Brewery Basics: Oh, if these walls could talk!
Wooster Pike, aka Rt. 50, was once the main road from Ocean City, Maryland to Sacramento, California. Drive down the right part of this road while traveling through Cincinnati and you might come across an old German farmhouse right off to the side. It’s been there since 1827, and as you can imagine it’s seen a lot of changes in those near 200 years. It’s been a family home, a restaurant, a brothel and since December of 2013, the three main rooms of the modernized-but-still-rustic farmhouse have been home to Fifty West Brewing.
The rooms are sectioned off; first, there’s a quieter lounge area with couches (?) and sleeveless records on the walls. Then, a long copper top bar with Edison bulbs and a low wood-beamed ceiling, followed by a dining area and even a game room with plenty of space for friends. Colorful and artfully decorated chalkboards abound, highlighting the twelve beers on tap. On any given day here you’ll find lots of flavors and styles, little twists on the usual.
We arrived just a few minutes after they opened for the day, so there wasn’t a lot going on. But the bartender at the time seemed not quite ready to start his day. Fortunately, with all the different taps, there was plenty for us to sort through before we were ready to order our flight. And before we were even half through our tasting, he’d perked up and another bartender, Anthony had joined him, which is how we had a chance to learn the aforementioned history of the place, and also a little about their beers.
Little Miami Weisse (3% ABV/ 5 IBU) This beer would have ranked somewhere in the negative numbers if you were placing it on the color scale. The closest (and most appropriate) thing we could match it to was the color of key lime pie – but maybe not even that pigmented. Noted on the chalkboard as “the lemonade of beers” it smelled sour and citrusy, but the lemon citrus didn’t really come through in the taste. In fact all it really was, was tart. Might be good if you are into the sour beers, but we’re not.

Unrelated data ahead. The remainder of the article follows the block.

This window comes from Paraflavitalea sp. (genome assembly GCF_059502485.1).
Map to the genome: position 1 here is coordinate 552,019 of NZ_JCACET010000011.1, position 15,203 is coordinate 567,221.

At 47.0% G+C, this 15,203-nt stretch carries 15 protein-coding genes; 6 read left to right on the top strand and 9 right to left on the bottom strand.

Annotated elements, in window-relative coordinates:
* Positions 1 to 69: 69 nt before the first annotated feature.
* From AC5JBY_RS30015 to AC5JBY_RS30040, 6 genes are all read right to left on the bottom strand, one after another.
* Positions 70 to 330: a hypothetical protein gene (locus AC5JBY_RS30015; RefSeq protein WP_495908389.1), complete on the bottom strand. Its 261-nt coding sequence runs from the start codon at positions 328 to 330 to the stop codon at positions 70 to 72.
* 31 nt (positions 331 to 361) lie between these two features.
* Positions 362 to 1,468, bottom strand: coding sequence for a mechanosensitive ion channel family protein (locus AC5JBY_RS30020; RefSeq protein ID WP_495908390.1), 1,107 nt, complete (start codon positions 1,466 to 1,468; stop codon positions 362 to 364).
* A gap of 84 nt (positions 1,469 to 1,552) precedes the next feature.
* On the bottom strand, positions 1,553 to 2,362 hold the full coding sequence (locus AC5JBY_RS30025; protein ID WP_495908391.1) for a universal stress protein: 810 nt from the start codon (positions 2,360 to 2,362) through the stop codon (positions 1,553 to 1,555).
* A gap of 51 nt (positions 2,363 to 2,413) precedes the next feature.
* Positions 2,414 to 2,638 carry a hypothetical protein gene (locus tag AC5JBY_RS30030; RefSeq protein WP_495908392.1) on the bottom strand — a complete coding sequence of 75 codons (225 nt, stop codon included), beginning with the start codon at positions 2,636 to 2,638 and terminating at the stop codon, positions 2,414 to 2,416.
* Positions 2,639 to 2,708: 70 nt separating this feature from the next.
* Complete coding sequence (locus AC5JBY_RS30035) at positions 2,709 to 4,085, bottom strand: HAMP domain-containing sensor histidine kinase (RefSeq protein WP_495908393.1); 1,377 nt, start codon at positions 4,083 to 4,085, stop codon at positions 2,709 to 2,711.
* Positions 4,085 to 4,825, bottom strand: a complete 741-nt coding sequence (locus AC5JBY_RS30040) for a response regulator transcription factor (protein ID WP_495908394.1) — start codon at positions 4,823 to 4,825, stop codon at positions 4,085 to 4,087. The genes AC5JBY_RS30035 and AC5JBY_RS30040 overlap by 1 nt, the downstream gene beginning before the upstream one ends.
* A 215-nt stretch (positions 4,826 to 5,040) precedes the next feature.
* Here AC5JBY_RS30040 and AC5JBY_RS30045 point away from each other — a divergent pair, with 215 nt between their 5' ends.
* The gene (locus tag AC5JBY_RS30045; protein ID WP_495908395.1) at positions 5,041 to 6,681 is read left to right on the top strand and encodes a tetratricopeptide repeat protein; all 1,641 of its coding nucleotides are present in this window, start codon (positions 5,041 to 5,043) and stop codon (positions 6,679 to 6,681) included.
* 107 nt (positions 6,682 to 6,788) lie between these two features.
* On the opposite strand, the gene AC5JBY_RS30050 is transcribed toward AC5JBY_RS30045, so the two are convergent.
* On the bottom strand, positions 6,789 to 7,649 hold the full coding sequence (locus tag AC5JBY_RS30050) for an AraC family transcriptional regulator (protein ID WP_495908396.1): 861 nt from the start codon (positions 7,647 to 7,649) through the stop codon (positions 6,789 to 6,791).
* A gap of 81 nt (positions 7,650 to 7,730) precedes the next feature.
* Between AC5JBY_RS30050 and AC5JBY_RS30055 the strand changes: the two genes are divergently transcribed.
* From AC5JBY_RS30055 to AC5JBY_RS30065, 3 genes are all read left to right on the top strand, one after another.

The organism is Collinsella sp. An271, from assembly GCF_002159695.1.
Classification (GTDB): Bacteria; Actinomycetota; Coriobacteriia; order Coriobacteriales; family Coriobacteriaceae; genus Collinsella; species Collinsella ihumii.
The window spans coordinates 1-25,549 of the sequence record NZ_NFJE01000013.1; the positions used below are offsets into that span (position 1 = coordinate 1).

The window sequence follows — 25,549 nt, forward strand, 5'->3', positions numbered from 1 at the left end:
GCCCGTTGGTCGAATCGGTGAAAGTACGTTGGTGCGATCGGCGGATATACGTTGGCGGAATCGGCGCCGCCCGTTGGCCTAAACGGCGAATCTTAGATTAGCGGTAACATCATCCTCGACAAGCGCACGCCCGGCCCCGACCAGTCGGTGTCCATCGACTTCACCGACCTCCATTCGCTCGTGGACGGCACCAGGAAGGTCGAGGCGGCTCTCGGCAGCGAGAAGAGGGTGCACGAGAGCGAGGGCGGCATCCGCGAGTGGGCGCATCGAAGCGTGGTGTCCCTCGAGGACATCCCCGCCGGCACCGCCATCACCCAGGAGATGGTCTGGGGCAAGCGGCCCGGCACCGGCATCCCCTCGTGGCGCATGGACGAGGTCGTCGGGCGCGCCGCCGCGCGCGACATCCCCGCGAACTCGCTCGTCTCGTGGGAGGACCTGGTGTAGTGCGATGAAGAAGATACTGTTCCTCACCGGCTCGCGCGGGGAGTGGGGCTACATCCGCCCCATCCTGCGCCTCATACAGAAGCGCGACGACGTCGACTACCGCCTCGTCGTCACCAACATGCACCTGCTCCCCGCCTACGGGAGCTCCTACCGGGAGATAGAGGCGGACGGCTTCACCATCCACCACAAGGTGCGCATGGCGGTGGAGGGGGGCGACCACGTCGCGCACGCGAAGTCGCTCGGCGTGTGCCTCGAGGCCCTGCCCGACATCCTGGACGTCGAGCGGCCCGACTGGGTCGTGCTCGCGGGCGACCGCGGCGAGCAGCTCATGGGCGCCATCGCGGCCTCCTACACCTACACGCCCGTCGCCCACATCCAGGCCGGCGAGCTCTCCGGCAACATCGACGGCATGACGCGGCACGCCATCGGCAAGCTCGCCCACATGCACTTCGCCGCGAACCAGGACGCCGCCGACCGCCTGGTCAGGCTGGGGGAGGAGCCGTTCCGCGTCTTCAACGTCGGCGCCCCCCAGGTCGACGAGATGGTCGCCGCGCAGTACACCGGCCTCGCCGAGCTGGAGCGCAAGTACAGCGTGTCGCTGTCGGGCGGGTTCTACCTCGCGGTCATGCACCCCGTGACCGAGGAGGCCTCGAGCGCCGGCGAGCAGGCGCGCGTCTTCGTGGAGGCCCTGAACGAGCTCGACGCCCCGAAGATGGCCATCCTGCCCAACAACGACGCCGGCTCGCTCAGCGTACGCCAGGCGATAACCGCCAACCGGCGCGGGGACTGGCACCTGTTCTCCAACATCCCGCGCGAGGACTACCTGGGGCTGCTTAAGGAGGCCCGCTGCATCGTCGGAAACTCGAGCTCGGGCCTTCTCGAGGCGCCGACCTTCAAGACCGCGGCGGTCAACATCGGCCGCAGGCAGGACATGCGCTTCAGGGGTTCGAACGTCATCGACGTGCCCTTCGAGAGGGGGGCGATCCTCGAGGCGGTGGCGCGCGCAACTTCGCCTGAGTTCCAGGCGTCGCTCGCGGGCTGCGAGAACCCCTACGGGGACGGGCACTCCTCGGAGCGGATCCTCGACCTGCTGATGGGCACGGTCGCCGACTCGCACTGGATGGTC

Thirty-37 (4.5 ABV/ 38 IBU) An American Pale Ale with tropical fruit that is most noticeable in the aroma, and gives it a sweet, beachy vibe. This solid gold beer is a great summer beer, especially for those who typically don’t like summer beers because there’s a lot going on here. The hops hit you right away, it’s still a milder hot-day drinker but while light it is fully-flavored. That hoppy start finishes tangy with the tropical fruits. If you like Shiner’s Ruby Redbird, this one is for you!
Penny’s Pilsner (5.6 ABV/ 40 IBU) – Another lightly colored beer, but not white like the Little Miami. Jim thought it had kind of a traditional musty smell, but Gillian thought this one smelled like sunscreen or clean hand lotion isn’t the first thing you want to drink. Penny’s Pilsner is highly carbonated so that’s what you taste mostly in the sip, with a dry, clean but bitter finish.
Kust Naar Kust (6.8 ABV/ 60 IBU) – An IPA with a light amber color and lacing. Smelled like flowers, tasted like flowers. No bitterness to this IPA, but a bit of a pepper-cracker end. Definitely not your typical IPA. Although it sounds strange, you have to try this one to understand. It actually ended up being Jim’s favorite.
Scarlet Car (7.8 ABV/ 68 IBU) – This is an interesting imperial red ale. It poured a muddy pecan – maple color, kind of like apple cider, and it’s unfiltered. The smell is sweet like strawberry jam with a grainy start – not in consistency but in flavor which then turns to strawberry jam for the finish. This was Gillian’s favorite.
Kelly’s Roadhouse Stout (45 ABV/ 6 IBU) – As a good stout is, Kelly’s Roadhouse is dark with ruby notes. It’s watery – light bodied start builds to a roast nut/woodsy finish. Not heavy as a typical dark beer, but this was their take on a summer stout, managing to be dark and light at the same time.
Coast to Coast (6.5 ABV/ 82 IBU) – Another APA, the copper colored Coast to Coast is light, summery and highly carbonated. It’s got a good hop nose, quick bite and a balanced malty end. A good, straightforward American Pale.
Wheateater (5.25 ABV/ 25 IBU) – A collaboration with another local brewery, Madtree, and made for a kid whose favorite beer was Shock Top. So in that vein, this is another light hued beer – probably a one on the color scale. Smelled very light and mainly of wheat with just a hint of orange citrus. 50 West reports that it’s 15% hops.
7668 Wooster Pike
Bonus Beer Shop: Dutch’s – When we head to a new town we always ask the locals (often times at the breweries) where we can find a good local beer store. In Cincinnati everyone pointed us in the direction of Dutch’s, and boy were we glad they did. Dutch’s Beer store can be found in the Hyde Park section of Cincinnati. While there is an inside section with a bar and food service we never made it that far. A garage door opens to a wide variety of beers from far and wide (and nearby as well) that you can peruse while you stand on the sidewalk outside the shop. With a knowledgeable staff that was willing to help us pick out some local beers we ended up spending too much time and money at Dutch’s (but it was all well worth it).